• There is Joan of Arc, leading armies into war, and there is Francis of Assisi, the pacifist who would never hurt an animal.
  • There is the serious Jerome, renowned as a scholar and translator of the Bible. Jerome would get angry and sarcastic with people who spoke heresy about Jesus.
    • and there is Philip Neri, whose spirituality was based on laughter.
  • How do we explain this diversity?
    • God is an artist, and artists love to change their styles.
    • The saints are God’s masterpieces, and He never tires of painting them in different colours, different styles, and different compositions.
    • What does this mean for us?
    • It means we should not try to imitate any one Saint exactly.
    • Look to them all, study their unique holiness, but then find that specific colour God wants to bear through you.
    •  St. Catherine of Siena was right: “Be who God meant you to be and you will set the world on fire.”  

On this feast of All Saints, we thank God for the saints,

  • I would like to encourage us to reflect on the importance and power of the intercession of the saints.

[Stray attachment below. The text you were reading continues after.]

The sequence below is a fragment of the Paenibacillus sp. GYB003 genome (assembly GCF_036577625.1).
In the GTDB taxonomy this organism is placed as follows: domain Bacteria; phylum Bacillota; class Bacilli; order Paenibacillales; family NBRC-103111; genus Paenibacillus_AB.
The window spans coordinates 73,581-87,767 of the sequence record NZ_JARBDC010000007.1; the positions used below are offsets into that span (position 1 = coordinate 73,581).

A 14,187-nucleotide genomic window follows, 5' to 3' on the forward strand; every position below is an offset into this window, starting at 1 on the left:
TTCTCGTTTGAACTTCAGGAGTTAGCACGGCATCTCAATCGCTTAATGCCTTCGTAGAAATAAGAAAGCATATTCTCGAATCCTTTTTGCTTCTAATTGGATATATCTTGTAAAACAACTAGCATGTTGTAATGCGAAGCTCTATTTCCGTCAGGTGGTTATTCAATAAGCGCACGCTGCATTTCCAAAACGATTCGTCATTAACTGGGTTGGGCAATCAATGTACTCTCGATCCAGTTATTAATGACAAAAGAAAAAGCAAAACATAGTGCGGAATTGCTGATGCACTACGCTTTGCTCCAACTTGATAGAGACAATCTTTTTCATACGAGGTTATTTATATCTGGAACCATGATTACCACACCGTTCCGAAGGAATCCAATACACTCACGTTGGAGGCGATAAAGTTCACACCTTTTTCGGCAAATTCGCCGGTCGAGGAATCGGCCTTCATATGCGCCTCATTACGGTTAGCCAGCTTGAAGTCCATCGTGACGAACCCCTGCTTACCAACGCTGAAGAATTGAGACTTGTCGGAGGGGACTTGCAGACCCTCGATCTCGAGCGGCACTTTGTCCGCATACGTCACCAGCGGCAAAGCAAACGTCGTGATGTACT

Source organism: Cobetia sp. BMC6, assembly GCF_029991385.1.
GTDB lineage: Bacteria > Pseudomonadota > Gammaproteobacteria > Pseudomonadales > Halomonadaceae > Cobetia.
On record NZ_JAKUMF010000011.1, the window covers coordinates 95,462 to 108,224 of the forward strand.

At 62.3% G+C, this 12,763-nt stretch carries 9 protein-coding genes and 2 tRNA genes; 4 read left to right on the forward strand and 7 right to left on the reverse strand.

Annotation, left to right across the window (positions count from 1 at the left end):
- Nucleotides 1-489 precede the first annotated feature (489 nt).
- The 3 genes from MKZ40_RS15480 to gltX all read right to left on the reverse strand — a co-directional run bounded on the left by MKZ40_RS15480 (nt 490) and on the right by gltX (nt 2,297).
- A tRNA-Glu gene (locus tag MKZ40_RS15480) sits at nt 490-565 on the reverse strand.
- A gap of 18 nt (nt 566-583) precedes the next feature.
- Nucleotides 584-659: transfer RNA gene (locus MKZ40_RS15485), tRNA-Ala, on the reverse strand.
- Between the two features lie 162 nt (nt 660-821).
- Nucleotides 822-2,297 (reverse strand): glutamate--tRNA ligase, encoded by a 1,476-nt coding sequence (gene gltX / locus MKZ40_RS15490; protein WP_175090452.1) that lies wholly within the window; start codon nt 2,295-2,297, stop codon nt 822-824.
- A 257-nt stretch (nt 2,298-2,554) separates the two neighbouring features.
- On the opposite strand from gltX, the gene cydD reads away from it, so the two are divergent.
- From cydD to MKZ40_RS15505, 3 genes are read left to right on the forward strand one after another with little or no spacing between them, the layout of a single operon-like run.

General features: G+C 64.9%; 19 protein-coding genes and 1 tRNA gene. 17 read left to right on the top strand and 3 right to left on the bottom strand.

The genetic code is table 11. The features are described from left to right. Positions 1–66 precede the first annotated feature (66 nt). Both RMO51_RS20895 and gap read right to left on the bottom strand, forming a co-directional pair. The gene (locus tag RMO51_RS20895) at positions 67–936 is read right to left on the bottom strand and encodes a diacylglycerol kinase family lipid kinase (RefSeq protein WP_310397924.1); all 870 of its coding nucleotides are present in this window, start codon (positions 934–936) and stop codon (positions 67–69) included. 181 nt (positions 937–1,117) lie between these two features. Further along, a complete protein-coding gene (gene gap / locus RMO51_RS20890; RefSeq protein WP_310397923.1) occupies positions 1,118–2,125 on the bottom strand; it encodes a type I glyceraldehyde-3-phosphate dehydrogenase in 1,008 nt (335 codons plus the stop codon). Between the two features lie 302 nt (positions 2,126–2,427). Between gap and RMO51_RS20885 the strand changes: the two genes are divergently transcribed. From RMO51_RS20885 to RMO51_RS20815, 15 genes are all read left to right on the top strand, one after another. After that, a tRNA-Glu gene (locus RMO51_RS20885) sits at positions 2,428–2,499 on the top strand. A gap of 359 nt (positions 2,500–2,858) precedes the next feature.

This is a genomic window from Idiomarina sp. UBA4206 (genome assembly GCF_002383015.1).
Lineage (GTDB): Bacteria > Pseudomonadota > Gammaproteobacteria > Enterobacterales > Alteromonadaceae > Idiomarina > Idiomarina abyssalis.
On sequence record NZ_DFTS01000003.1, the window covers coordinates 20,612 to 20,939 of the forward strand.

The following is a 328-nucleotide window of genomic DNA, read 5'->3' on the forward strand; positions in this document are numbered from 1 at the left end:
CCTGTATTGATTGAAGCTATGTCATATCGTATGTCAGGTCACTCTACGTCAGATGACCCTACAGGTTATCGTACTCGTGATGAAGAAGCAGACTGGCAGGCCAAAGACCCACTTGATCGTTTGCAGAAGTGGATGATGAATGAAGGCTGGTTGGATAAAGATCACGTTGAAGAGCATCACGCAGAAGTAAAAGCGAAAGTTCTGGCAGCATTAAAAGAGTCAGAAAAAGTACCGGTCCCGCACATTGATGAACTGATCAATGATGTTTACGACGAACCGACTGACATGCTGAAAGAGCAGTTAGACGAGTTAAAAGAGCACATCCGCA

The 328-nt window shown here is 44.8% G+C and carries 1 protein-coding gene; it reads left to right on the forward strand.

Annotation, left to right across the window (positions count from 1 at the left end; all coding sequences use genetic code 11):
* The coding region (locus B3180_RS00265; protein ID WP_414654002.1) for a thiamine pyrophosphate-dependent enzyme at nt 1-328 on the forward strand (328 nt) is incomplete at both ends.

• Find a saint friend in heaven if you do not already have one.
  • May I suggest that we cultivate a friendship with one saint in particular if we do not already have a saint friend.
  • Read about his or her life, some of his or her writings, ask him or her to take you under his or her protection.
  • Ask your saint friend to pray to God for you, to intercede before God for you, to guide you.
  • Saints are in heaven, so they are continually in the presence of God and see God.
  • Our second reading said of the next life, “we shall be like him for we shall see him as he is.” (1 John 3:2)
  • The saints have been completely healed of all the things that hold us back: our sinfulness, and our weaknesses.
  • There is nothing separating them from God.
  • They are uniquely positioned to pray and intercede for us.

And that is what we celebrate today,

  • the Spirit’s ongoing work of grace
  • that forms us into a holy community,
  • a community of saints.

From today’s reading from Revelation:

After this I had a vision of a great multitude,
which no one could count, from every nation, race, people and tongue.
They stood before the throne and before the Lamb,
wearing white robes and holding palm branches in their hands.


“What’s a saint?” A little girl, probably remembering the stained glass images in her parish church, said, “Saints are the people the light shines through.”

So we ask ourselves:

  • Who are my favorite saints and how do they shine the light of Jesus into my life?
  • How does my life shine for others?